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In Memoriam

The Kenyon Review is pleased to present In Memoriam, a space for remembering notable contributors to the pages of KR. We regret the loss of their voices from the world of arts and letters.

In Memoriam: Karenne Wood

By Janet McAdams

Photo of Karenne Wood

When Karenne Wood’s manuscript for her second poetry collection—published in 2016 by Arizona as Weaving the Boundary and reviewed in these pages by Lynn Domina—was a finalist for our Kenyon Review/Earthworks prize, one of the readers for the competition singled out for praise the collection’s handful of long poems. I asked Karenne to submit those poems to the magazine, and from them, we selected “The Naming” for publication. It is a remarkable poem, from its trenchant opening image—“the furred darkness / of an ancient one’s breath”—to the concluding section’s potent catalogue. An extended meditation on colonialism and resistance, the poem is epic in scope, multi-tribal in its approach yet rooted deeply in the author’s identity as a member of the Monacan Indian Nation.

In this, it is reflective of Karenne’s extraordinary lifework. After receiving her MFA in creative writing from George Mason, she earned a PhD in anthropology from the University of Virginia. She served as the repatriation coordinator for the Association on American Indian Affairs, working tirelessly for the return of sacred objects to indigenous nations. She chaired the Virginia Council on Indians and was the first head of Indian Programs for Virginia Humanities. Along the way, she produced poetry notable for its visionary, its ambition, its lyric power.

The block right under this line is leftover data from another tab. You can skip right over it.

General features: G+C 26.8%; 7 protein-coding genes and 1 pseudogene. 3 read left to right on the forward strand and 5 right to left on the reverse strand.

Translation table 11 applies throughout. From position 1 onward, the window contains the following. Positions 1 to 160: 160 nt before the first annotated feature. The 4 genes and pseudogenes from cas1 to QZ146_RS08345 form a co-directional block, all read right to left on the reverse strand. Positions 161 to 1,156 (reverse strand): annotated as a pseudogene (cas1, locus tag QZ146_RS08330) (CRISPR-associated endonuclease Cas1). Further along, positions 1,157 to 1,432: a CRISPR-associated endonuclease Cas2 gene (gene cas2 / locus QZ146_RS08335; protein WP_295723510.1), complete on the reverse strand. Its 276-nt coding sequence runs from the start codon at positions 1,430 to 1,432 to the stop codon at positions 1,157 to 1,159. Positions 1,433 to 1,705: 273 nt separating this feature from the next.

In their notes to the manuscript of “Weaving the Boundary,” the reader who praised the collection’s long poems also raised a question about the manuscript, wondering if the author understood “the heavy lifting” her poems were already doing. I’ve thought of that question often since Karenne walked on last month. The communities healed by the return of their sacred objects. The uptick in awareness among Virginians about Indigenous people. The space cleared for stories that, like the names in her poem, can finally be reclaimed and spoken. All that heavy lifting. All of it.

 

Read Karenne Wood’s “The Naming,” first published in the Spring 2015 issue of Kenyon Review Online.